It has taken a long time, and a lot of really bad stuff to happen in order for me to come to my senses. What many others have understood for a long time now is that every day we are in Iraq we give more people an excuse to be the worst they can be.

It’s time for us to bring home the troops, quit stirring the pot, and very humbly ask the entire world for their help.

July 24, 2005

Pandora’s Box

         The Sequel

A long, long time ago, when the ancient gods decided that man needed a companion, they created the beautiful Pandora. Not wanting to give man a gift too pure, they instilled in her a great curiosity. One day, so the story goes, she finds herself in a room with a box which she was told not to open. The men, trusting her not to bother with the box, left her alone while they went out to enjoy the beautiful spring day. Unfortunately, overcome by curiosity, Pandora opened the box which spewed out insects somewhat like moths, each with a different pestilence or disease which they spread over mankind.

Having closed the box quickly, Pandora had held inside one more spirit, who cried out to be set free. After some hesitation, Pandora opened the box a second time and out came hope, who began to ease the pains of pestilence and disease.. In the end, although mankind had pestilence and disease to deal with, they had hope for a better future.

And so it was through the many ages of man, until now. It was several years ago now that Georgie was growing up. He was a bit selfish, a bit wild, a bit lacking in conscience, but he grew anyway. He was daring and tried everything at least once, until it came to be that his obsession with himself and his use of drugs and alcohol began to turn off even his friends. That’s when he met Billy.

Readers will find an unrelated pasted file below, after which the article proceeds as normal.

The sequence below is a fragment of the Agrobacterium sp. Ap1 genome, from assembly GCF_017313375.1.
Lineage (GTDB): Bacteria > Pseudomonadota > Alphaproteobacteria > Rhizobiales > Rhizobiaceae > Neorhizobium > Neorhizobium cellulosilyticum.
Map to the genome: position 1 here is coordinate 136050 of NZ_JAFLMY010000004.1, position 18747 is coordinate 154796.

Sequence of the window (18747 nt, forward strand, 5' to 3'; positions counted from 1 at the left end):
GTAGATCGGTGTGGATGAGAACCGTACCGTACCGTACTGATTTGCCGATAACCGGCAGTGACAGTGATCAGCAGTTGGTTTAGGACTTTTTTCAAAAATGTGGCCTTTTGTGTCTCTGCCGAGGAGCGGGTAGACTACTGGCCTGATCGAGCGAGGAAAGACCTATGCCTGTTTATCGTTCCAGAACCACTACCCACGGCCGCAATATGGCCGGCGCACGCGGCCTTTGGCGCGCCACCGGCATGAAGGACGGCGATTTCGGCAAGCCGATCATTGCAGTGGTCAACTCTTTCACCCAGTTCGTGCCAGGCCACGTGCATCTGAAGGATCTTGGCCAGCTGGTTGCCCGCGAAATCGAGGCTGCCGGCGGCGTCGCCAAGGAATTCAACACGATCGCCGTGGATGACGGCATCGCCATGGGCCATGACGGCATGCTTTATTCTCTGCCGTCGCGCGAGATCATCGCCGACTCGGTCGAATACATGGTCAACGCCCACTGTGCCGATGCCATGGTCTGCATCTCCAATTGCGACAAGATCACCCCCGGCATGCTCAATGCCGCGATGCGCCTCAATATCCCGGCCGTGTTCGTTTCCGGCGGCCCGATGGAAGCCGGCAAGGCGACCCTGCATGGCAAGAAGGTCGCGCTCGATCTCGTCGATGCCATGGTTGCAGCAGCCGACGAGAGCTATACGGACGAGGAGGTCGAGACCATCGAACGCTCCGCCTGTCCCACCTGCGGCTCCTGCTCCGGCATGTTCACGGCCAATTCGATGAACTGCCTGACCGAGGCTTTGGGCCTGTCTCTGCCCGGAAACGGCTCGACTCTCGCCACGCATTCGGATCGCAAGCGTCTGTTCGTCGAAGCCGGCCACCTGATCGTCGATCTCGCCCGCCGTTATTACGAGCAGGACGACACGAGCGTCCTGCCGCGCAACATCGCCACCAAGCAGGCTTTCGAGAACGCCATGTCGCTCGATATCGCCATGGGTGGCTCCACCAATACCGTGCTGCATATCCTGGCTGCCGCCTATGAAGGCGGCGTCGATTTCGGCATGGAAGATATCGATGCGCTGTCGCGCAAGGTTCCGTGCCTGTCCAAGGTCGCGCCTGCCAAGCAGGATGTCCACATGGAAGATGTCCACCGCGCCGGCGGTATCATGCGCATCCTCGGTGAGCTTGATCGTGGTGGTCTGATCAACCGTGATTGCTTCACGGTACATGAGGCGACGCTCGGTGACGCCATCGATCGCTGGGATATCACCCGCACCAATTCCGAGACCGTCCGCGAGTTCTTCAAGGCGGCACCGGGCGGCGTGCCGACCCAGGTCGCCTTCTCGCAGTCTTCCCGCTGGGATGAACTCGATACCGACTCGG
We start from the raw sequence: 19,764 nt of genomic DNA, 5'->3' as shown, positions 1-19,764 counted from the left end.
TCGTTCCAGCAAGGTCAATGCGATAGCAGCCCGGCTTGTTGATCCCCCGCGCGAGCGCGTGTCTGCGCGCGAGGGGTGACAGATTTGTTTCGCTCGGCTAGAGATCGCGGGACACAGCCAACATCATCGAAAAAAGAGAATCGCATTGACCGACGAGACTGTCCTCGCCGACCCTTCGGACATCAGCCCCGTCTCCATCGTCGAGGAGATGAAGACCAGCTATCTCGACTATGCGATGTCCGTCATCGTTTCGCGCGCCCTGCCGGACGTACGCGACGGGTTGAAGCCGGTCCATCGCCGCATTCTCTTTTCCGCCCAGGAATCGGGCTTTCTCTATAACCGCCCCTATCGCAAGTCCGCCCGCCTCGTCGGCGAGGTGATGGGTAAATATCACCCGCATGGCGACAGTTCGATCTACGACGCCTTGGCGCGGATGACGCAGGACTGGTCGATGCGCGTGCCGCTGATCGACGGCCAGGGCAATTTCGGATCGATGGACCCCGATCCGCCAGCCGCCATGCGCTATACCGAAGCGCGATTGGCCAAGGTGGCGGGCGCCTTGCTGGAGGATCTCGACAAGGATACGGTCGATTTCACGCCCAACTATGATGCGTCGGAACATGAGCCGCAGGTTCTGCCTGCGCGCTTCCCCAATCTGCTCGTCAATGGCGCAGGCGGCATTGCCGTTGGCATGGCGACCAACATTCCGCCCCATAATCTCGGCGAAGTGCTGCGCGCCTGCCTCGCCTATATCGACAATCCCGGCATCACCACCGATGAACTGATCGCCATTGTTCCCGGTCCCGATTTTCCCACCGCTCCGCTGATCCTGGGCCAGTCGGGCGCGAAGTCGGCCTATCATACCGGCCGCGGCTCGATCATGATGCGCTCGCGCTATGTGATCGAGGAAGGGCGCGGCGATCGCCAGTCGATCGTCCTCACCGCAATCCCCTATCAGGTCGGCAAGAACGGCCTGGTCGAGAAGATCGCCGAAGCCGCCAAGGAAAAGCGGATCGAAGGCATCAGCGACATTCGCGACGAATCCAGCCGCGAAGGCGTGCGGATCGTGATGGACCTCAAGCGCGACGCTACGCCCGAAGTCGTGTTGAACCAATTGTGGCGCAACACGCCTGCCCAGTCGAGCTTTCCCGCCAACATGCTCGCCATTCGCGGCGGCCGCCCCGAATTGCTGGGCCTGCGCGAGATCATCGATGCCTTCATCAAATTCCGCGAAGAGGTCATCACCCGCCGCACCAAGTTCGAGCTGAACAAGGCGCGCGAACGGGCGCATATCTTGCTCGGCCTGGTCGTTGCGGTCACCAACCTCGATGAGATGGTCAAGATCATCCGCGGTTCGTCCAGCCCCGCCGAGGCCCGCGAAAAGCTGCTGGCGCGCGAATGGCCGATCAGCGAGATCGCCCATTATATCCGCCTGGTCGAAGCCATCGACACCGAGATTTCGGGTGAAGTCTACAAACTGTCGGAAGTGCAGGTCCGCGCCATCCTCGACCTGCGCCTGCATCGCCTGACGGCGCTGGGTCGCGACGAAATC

Now Billy was just the opposite of Georgie. Billy had made his way in the world by helping people and showing them how to get along, and teaching them about his god, Jesus, and being Saved. He explained things to Georgie, and Georgie decided that he too needed to be Saved. He followed the teachings of Billy, quit drinking and using drugs, and felt the glow of being Saved. People began to really like him and he became a person of great power. But, they didn’t know that he hadn’t really been Saved.

Like Pandora, Georgie was given a box, and told by his father not to open it. He was told that there were bad things in there and he should leave them alone. But, Georgie hadn’t gotten over being a bit spoiled, and besides, he knew better than his father, anyway. And, Georgie’s box wasn’t a real box anyway. It was a country called Iraq. Well, since Georgie couldn’t open it by himself, he used an army. But, unlike the men around Pandora, the people swarmed around Georgie in great numbers to tell him to leave the box alone. Unfortunately, Georgie was only Georgie and he couldn’t listen if he wanted to, because if he did listen to someone else he would look weak.